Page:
Hikes to home workouts: Expert Q&A on healthy activity during the pandemic

Human and Social Development

Rhodes. Photo: UVic Photo Services

From hikes to home workouts, all varieties of movement are known to improve both mental and physical health. So, when the COVID-19 pandemic hit and lockdowns started in Canada, it was a cause for concern. 

Ryan Rhodes, exercise psychologist and director of the Behavioural Medicine Lab at the University of Victoria, studies the psychology of physical activity and sedentary behaviour, including what motivates people to engage in exercise. Based on a number of recently published studies, Rhodes talks about motivation during the pandemic, the disruption of usual habits and the importance of staying active as we move into winter. 

Q. What were your main research findings so far about physical activity during the COVID-19 pandemic? 

A. Canadian adults reported that their moderate to vigorous intensity physical activity declined on average by 46 min per week. That wasn’t uniform, though. For 58 per cent of our sample, their level of physical activity changed very little. About 15 per cent were active pre-pandemic and then struggled during the early weeks of the pandemic but found their way to physical activity again. A very small group of six per cent became more active during the pandemic. About 20 per cent were active pre-pandemic and became inactive during the pandemic—this is the group we’re concerned about.

Canadian children and youth were generally outdoors a lot less, instead spending their time indoors and on screens. That’s concerning because before the pandemic, only 15 per cent of Canadian children were regularly active. Seeing these physical activity rates plummet even further is certainly concerning.

Q. In one of your studies, you found that for many adults, their physical activity decreased but then returned to normal? What helped them get back on track? 

A. That was a particularly interesting group because they had one core predictor—they reported having home equipment and home exercise programming. These were people who turned to YouTube for exercise classes or had home equipment. What I think was going on is that they went to gyms and other exercise classes and the pandemic broke their habit routine. But they showed the ingenuity to find other resources to get active again.

Q. What are your concerns as we move into winter? 

A. When it gets darker and colder, we are less active. We rely a lot more on planned activities, like exercise, at that time. A lot of the more incidental movement behaviours—“Hey, look at the beautiful evening, let’s go outside for a walk”—start to disappear in bad weather. It’s particularly a concern because movement behaviours are so linked to mental health and quality of life. Overall, getting outside regularly, even if for brief bouts, can help, particularly for children and youth.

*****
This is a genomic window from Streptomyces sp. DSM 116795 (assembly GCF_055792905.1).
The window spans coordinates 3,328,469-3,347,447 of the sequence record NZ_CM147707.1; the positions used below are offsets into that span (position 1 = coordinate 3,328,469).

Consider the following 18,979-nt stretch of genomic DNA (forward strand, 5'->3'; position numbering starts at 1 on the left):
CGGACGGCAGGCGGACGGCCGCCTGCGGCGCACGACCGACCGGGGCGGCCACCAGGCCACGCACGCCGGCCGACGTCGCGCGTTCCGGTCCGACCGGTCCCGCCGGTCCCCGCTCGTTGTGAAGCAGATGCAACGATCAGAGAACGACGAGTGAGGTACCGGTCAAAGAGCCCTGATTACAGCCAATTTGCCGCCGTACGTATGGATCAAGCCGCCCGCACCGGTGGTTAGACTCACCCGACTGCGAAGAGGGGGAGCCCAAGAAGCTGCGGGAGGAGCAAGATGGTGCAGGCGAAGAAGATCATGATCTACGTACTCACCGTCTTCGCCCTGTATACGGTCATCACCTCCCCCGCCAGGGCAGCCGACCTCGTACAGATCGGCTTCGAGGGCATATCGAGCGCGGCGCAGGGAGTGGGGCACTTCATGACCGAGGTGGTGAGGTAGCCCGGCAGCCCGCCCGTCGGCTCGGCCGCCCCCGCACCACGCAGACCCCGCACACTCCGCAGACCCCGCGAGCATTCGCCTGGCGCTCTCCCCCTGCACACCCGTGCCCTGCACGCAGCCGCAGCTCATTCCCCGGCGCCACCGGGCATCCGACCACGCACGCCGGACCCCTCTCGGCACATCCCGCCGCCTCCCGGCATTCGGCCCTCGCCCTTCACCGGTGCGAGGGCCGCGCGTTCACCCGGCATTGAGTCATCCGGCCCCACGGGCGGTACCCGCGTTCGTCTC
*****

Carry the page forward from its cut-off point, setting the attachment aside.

Q. What are some easy ways to start forming new habits? 

A. Typically habits will form by pairing the same behaviour within a similar context with similar cues: “Every morning, I drink my coffee, and then I go for a walk.” What doesn’t work well is a kind of cue that’s going all the time when you’re not doing it. If you put a sticky note on the fridge that says, “Get active!” and then pass that note ten times a day when you’re not getting active, it’s not a very useful habit reminder. You want things that really cue you to do the activity and then disappear from your awareness until the next time you need to be cued to do the activity. Time of day, such as morning physical activity, is a particularly helpful cue.

Q. What can we do right now to take care of our mental and physical health? 

A. Right now, it’s important to note that some of the physical activity that we took for granted has disappeared because of the lockdown. Active transport to work, even walking from the parking lot, and incidental movement during our breaks has decreased for many of us. People should try to be a bit of an explorer to find out what new activity works for them during this time. Most people will be more likely to continue with socially engaging activities that are relatively easy to do. We’re a little socially starved these days. If you can take a socially distant walk with a friend or join an online class with other people, you can engage both your need for social activity as well as your need for physical activity. It’s probably more important now than ever to do that.

Accelerate COVID-19 recovery

Research plays a vital role in solving the world’s big challenges including how communities respond to COVID-19.

UVic’s Research Accelerator Fund is a seed fund that will support and boost research at our university.


In this story

Keywords: COVID, health, Exercise Science, Physical and Health Education, Behavioural Medicine Lab, Research Accelerator Fund, administrative

People: Ryan Rhodes

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